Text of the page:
Einstein relation (kinetic theory)

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In physics (specifically, in kinetic theory) the Einstein relation (also known as Einstein–Smoluchowski relation[1]) is a previously unexpected connection revealed independently by Albert Einstein in 1905[2] and by Marian Smoluchowski in 1906[3] in their papers on Brownian motion. The more general form of the equation is[4]

 D = \mu \, k_B T

where

This equation is an early example of a fluctuation-dissipation relation. [5]

Two frequently used important special forms of the relation are:

 D = {{\mu_q \, k_B T}\over{q}} (Electrical mobility equation, for diffusion of charged particles[6])
 D=\frac{k_B T}{6\pi\,\eta\,r} ("Stokes-Einstein equation", for diffusion of spherical particles through liquid with low Reynolds number)

where

Special cases[edit]

Electrical mobility equation[edit]

For a particle with electrical charge q, its electrical mobility μq is related to its generalized mobility μ by the equation μ=μq/q. The parameter μq is the ratio of the particle's terminal drift velocity to an applied electric field. Hence, the equation in the case of a charged particle is given as

 D = \frac{\mu_q \, k_B T}{q}

Stokes-Einstein equation[edit]

In the limit of low Reynolds number, the mobility μ is the inverse of the drag coefficient \zeta. A damping constant \gamma = \zeta / m is frequently used for the momentum relaxation time (time needed for the inertia momentum to become negligible compared to the random momenta) of the diffusive object. For spherical particles of radius r, Stokes' law gives

\zeta = 6 \pi \, \eta \, r,

where \eta is the viscosity of the medium. Thus the Einstein-Smoluchowski relation results into the Stokes-Einstein relation

D = \frac{k_\mathrm{B} T}{6\pi\,\eta\,r}

In the case of Rotational diffusion, the friction is \zeta_\mathrm{r} = 8 \pi \eta r^3, and the rotational diffusion constant D_\mathrm{r} is

D_\mathrm{r} = \frac{k_\mathrm{B} T}{8\pi\,\eta\,r^3}

Semiconductor[edit]

In a semiconductor with an arbitrary density of states the Einstein relation is:[7][8]

 D = \frac{\mu_q \, p}{q \frac{dp}{d\eta} } = \mu_p p \frac{\partial V}{\partial p} = \mu_p \frac{k_B T}{q}

where  \mu is the chemical potential, p the particle concentration, V the electrostatic potential (volt), T the temperature (K), k_B Boltzmann constant, q the charge (C).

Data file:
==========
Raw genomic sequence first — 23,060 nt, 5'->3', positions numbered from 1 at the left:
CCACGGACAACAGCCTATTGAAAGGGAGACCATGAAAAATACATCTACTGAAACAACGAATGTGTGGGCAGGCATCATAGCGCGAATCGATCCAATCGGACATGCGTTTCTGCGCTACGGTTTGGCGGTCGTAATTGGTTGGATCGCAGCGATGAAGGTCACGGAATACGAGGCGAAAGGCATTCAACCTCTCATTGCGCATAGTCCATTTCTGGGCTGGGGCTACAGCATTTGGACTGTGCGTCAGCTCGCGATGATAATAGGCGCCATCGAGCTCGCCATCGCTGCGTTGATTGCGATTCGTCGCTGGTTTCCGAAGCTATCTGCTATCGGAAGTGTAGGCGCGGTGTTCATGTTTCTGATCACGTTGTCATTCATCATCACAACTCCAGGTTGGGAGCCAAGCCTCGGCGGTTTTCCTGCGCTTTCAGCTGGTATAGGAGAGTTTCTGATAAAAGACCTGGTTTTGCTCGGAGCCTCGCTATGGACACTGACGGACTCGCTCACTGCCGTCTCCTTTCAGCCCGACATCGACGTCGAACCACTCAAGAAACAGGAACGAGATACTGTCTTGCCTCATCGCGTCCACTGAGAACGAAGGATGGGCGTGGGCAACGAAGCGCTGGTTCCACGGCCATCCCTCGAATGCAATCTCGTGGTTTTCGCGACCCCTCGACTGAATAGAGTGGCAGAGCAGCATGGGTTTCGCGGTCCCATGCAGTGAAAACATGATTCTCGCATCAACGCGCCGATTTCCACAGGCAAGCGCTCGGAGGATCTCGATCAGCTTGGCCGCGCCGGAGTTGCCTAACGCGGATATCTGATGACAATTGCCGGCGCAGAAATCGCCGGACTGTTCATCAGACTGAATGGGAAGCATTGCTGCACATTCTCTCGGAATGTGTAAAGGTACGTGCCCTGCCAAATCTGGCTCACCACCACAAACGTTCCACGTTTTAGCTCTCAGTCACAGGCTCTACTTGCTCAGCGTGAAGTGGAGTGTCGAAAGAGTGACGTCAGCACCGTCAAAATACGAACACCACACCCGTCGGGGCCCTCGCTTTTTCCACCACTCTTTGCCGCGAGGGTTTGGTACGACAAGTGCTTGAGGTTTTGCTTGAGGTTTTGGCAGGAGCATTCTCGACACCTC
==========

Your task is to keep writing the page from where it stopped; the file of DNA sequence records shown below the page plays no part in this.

Proof of general case[edit]

This is a proof in one dimension, but it is identical to a proof in two or three dimensions (just replace d/dx with \nabla). Essentially the same proof is found in many places, for example see Kubo.[9]

Suppose some fixed, external potential energy U creates a force on the particle F=-dU/dx (for example, an electric force). We assume that the particle would respond, other things being equal, by moving with velocity v=\mu F. Now assume that there are a large number of such particles, with local concentration \rho(x) as a function of position. After some time, equilibrium will be established: the particles will "pile up" around the areas with lowest U, but will still be spread out to some extent because of random diffusion. At this point, there is no net flow of particles: the tendency of particles to get pulled towards lower U (called the "drift current") is equal and opposite the tendency of particles to spread out due to diffusion (called the "diffusion current"). (See drift-diffusion equation.)

The net flow of particles due to the drift current alone is

J_\mathrm{drift}(x) = \mu \, F(x) \, \rho(x) = -\rho(x) \mu \frac{dU}{dx}

(i.e. the number of particles flowing past a point is the particle concentration times the average velocity).

The net flow of particles due to the diffusion current alone is, by Fick's laws

J_\mathrm{diffusion} (x)=-D \frac{d\rho}{dx}

(the minus sign means that particles flow from higher concentration to lower).

Equilibrium requires:

0 = J_\mathrm{drift} + J_\mathrm{diffusion} = -\rho(x) \mu \frac{dU}{dx} - D \frac{d\rho}{dx}

On the other hand, in equilibrium, we can apply thermodynamics, in particular Boltzmann statistics, to infer that

\rho(x) = A e^{-U/ (k_B T)}

where A is some constant related to the total number of particles. Therefore, by the chain rule,

 \frac{d\rho}{dx} = -\frac{1}{k_B T}\frac{dU}{dx} \rho(x).

Finally, plugging this in:

0 = J_\mathrm{drift} + J_\mathrm{diffusion} = -\rho(x) \mu \frac{dU}{dx} + \frac{D}{k_B T} \frac{dU}{dx}\rho(x) = -\rho(x)\frac{dU}{dx} \left(\mu - \frac{D}{k_B T} \right)

Since this equation must hold everywhere,

\mu=\frac{D}{k_B T}.

See also[edit]

References[edit]

  1. ^ Introduction to Nanoscience by Stuart Lindsay, p243, google books link
  2. ^ Einstein, A. (1905). "Über die von der molekularkinetischen Theorie der Wärme geforderte Bewegung von in ruhenden Flüssigkeiten suspendierten Teilchen". Annalen der Physik (in German) 322 (8): 549–560. Bibcode:1905AnP...322..549E. doi:10.1002/andp.19053220806. 
  3. ^ von Smoluchowski, M. (1906). "Zur kinetischen Theorie der Brownschen Molekularbewegung und der Suspensionen". Annalen der Physik (in German) 326 (14): 756–780. Bibcode:1906AnP...326..756V. doi:10.1002/andp.19063261405. 
  4. ^ Molecular Driving Forces: Statistical Thermodynamics in Chemistry and Biology by Dill and Bromberg google books link
  5. ^ "Fluctuation-Dissipation: Response Theory in Statistical Physics" by Umberto Marini Bettolo Marconi, Andrea Puglisi, Lamberto Rondoni, Angelo Vulpiani, [1]
  6. ^ Principles of Semiconductor Devices online textbook by Van Zeghbroeck, Chapter 2.7, link
  7. ^ Ashcroft,N. W., and Mermin, N. D. (1988). Solid State Physics. New York (USA): Holt, Rineheart and Winston. p. 826. 
  8. ^ Bonnaud, Olivier (2006). Composants à semiconducteurs (in French). Paris (France): Ellipses. p. 78. 
  9. ^ Kubo, R. (1966). "The fluctuation-dissipation theorem". Rep. Prog. Phys. 29: 255–284. Bibcode:1966RPPh...29..255K. doi:10.1088/0034-4885/29/1/306.